In August 2013, my teenage son and I joined two friends on a two week saunter through the Central Sierras. Our mission was simple and focused highly on entertainment value: we’d take ropes, ice axes, packrafts, and tenkara fishing gear. When we found a steep snowfield, we’d use an ice axe. When we encountered steep rock, we’d use a roped belay. When we found high lakes rimmed with interminable talus, we’d paddle packrafts. And when we found water (and boy, did we find water!), we’d fish. And fish. And fish some more.
These photos represent a small bit of an epic expedition that involved travel by foot, horse, and packraft via trail, talus, and tarn. We carried packs that weighed about 45 pounds apiece, traveled overland most of the day (with one layover day spent day hiking and fishing) and supplemented our anemic calorie plan with fresh trout. We camped off grid, encountered few people, and enjoyed Sierra solitude our way – away from the beaten path of the JMT – a high route where light, storm, and granite meet human soul and suffering.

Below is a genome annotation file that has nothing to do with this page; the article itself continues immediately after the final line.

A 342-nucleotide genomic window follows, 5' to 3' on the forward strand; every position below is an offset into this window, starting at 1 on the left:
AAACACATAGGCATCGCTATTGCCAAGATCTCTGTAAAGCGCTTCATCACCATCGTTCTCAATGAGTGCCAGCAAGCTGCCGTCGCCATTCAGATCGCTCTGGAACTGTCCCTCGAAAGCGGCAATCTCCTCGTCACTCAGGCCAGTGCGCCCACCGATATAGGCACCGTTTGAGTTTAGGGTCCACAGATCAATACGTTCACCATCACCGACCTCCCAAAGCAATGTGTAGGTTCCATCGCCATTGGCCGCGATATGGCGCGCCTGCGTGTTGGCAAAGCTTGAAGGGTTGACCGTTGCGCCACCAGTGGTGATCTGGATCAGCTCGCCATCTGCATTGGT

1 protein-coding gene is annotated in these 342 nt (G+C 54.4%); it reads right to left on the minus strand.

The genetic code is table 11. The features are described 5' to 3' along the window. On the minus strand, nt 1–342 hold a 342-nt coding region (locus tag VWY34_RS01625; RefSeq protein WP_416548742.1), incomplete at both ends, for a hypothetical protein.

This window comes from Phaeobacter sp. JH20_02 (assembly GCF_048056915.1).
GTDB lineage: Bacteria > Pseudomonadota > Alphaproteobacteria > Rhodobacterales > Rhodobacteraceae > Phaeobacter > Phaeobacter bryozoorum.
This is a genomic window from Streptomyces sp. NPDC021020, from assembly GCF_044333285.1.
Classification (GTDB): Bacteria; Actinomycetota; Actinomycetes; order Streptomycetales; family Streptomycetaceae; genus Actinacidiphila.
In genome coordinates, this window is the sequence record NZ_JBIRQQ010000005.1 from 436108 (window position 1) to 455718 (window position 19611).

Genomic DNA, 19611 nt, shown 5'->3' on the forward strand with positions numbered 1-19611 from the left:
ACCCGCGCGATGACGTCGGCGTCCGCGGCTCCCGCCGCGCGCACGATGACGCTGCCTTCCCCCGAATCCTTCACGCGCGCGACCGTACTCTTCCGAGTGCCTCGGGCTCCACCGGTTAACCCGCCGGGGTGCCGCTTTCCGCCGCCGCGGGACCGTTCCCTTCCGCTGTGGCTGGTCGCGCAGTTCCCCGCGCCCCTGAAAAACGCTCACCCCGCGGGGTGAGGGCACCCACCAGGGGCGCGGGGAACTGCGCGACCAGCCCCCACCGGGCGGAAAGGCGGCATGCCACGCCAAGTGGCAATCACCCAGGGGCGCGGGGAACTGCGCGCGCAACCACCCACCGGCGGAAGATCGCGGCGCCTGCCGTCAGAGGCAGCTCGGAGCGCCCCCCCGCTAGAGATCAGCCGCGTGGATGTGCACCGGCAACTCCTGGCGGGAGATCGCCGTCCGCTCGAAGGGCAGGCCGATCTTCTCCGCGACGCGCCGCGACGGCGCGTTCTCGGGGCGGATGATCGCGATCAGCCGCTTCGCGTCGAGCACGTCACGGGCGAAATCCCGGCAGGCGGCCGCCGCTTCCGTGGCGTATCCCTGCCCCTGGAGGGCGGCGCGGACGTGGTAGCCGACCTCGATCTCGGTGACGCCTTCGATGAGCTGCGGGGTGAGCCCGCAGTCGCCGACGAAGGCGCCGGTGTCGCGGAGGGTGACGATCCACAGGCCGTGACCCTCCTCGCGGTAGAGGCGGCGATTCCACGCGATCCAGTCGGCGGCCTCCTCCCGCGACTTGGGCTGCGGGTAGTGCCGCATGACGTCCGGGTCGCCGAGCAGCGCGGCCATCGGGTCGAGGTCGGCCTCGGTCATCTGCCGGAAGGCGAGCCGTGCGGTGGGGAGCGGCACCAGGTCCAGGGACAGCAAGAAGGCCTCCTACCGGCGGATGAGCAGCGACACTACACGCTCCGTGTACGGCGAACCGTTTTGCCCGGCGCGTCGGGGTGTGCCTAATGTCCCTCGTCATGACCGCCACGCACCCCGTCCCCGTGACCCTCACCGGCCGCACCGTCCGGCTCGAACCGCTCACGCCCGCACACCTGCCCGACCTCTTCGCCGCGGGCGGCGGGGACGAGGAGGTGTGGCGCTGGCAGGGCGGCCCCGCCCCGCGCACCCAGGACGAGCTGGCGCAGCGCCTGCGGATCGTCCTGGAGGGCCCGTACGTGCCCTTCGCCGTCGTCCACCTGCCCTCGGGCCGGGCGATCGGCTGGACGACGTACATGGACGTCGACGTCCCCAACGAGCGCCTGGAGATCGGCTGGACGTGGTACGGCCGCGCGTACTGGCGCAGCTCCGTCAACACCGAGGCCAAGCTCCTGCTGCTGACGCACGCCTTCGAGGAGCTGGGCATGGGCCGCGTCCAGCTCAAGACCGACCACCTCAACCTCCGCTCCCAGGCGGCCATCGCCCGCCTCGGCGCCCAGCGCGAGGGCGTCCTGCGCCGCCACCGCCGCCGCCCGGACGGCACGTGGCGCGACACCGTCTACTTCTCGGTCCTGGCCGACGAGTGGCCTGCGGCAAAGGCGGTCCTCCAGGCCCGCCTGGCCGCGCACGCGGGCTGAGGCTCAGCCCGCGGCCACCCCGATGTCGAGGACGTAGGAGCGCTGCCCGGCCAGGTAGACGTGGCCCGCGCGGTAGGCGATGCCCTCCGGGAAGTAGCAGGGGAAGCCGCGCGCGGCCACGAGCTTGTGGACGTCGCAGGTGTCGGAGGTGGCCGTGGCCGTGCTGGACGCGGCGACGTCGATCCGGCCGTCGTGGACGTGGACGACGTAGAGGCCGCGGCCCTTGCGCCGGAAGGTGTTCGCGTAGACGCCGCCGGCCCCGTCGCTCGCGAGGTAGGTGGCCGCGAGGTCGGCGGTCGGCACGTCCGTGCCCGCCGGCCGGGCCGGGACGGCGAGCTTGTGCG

Let the photos tell the story
Mules, horses, and a grizzled packer save us the pain and work of having to haul heavy packs to the high country during the heat of the summer.
We made high crossings through endless fields of talus – but with a twist – using ultralight flatwater packrafts for traveling through lake chain corridors.
A lot of granite and little tiny patches of tundra make for beautiful, if not somewhat hostile campsites above 11,000 feet. We felt constantly exposed and vulnerable, especially during the mightiest of the many grand thunderstorms we experienced.
Atop a 13,000 foot pass that required hours of talus to reach, and hours more of talus to descend. The views were worth it, but the camaraderie gained through suffering was priceless.
Paddling a 12,000 foot tarn so as to avoid many more hours of talus hopping. Packrafting was a highlight of this trip, and a unique way to enjoy the enchainment of lake upon lake within a drainage corridor.
Pitched in a lakeside meadow during a storm, with massive peaks looming, makes you feel small.
Tenkara fishing a “lowland” (9,800 feet) stream on our last night in a desperate attempt to have something more than a 2 oz ration of dry beans for dinner.
Sierra Golden Trout.
Sierra mountain travel via rope, axe, and packraft.